|is a comfort to hear about. I've done almost no work on my bikes - leaving it all to folks at the LBS. I'd decided to start doing more stuff on my own, but was wary of really hosing up the adjustments. Thanks for the tip ... now I can hose things with peace of mind.|
Mar 27, 2003 5:39 PM
|it's the only way you learn after all. With a new gruppo, you really should only have to play a bit with the barrel adjusters unless things are far out of whack. Here's an easy barrel adjuster tip:
For rear mech barrel adjustments, don't pay attention to some complex geek explanation out of the bike manuals as to what tightens or loosens the cable, mech springs, blah, blah. Simply stand at the back of the bike looking towards the rear mech. Shift the bike into the most central cog (this would be 5 on a 9-speed drivetrain; either 6th or 5th on 10-speed works). Look carefully at how the rear mech aligns with the cog, it should be dead centered. Close your non-dominant eye if you have cross-dominance issues or you will never get this right. If the mech is centered a tad off to the left (inside), turn the barrel adjuster clockwise (i.e. turn the barrel adjuster away from the wheel) by miniscule, like 1/8 turn increments, to solve. If you turn the cranks while you do this, you will also hear the chain noise diminish while you do the adjustment. If it's a tad off to the right, do the opposite. You are essentially turning the barrel adjuster slightly in the opposite direction of the misalignment - logical, no?
Most of the time after a 'reboot' and with proper cable tension (snug but not overly tight), I find Campag stuff to be "set and forget".
|Cool... thanks... nm||PdxMark|
Mar 27, 2003 5:54 PM
|Welcome to the light||carpe_podium|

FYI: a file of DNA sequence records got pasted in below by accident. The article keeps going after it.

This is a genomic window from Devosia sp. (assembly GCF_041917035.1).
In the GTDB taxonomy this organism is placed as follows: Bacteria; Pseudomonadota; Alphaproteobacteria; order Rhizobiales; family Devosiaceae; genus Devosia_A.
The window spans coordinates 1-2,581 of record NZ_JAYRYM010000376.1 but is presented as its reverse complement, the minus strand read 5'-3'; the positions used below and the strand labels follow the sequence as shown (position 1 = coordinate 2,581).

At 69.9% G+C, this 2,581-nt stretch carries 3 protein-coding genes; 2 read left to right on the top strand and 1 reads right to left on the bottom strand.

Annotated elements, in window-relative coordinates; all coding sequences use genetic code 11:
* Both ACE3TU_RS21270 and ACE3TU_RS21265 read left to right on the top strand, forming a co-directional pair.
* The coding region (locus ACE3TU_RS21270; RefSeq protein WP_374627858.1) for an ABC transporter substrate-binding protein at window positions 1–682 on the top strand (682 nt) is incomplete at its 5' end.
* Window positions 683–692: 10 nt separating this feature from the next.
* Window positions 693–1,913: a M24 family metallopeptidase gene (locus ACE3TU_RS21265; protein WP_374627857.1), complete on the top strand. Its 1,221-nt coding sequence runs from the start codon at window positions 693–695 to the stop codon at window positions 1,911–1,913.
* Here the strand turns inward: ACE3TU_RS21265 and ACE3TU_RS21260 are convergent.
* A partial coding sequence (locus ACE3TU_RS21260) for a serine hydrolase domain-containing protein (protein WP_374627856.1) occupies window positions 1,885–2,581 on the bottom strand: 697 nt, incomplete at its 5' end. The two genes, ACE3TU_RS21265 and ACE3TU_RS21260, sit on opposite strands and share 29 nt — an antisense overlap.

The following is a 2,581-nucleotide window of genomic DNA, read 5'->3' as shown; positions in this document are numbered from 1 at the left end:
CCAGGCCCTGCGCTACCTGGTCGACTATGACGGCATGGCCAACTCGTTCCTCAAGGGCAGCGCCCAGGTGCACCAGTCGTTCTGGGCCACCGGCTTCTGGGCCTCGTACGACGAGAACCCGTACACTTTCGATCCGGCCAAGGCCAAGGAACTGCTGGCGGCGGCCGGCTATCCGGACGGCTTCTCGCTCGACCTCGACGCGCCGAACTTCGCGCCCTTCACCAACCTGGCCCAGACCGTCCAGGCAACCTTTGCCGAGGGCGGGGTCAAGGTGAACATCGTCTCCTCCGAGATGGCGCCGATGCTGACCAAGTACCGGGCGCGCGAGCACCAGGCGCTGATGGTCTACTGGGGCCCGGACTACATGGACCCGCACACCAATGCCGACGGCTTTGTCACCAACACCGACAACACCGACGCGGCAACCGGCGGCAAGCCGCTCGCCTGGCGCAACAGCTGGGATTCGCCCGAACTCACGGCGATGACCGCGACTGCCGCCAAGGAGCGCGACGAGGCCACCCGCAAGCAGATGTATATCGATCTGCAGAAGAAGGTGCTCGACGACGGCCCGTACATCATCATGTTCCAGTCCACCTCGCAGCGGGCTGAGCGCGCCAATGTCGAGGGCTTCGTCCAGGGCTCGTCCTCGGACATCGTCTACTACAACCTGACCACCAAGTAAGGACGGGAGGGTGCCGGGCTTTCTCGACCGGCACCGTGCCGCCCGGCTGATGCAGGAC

Mar 27, 2003 1:22 PM
|I really like the way the Campy shifters feel too. I just did a similar thing with my bikes.|
|re: Bitten by Campy or The Bullitus!||JS Haiku Shop|
Mar 27, 2003 1:25 PM
|I had the same reaction after riding shimano for ~4 years and then purchasing my merckx with chorus 10. granted, i'd never used better than 105. i now have an ultegra 9 bike and a chorus 10 bike.
these thoughts lasted the length of the "gee whiz/new bike" aura; i now like chorus and ultegra equally (not to say that they're equal, as i feel chorus is superior cosmetically and perhaps in quality), and feel each is suitable for its own purpose or on its own merit.
the next bike i finish will be ultegra 9.
|You made it.||No_sprint|
Mar 27, 2003 1:58 PM
|I've got Record 10 and DA 9. I've posted it here before, my Shimmy stuff simply sees regular shop time and seems to always have something a little bit off. My Campy rig has not seen one shop trip.
I'm changing my DA bike to Chorus 10 later this season. All I need is BB, cranks, shifters, ders and chain. I'll leave the brakes til later. I've got plenty of Campy wheels.
In the end, it's just preference. I've never said Campy is hands down better. My Rec 10 setup slams into gear whereas Shimmy is silkier smooth in comparison.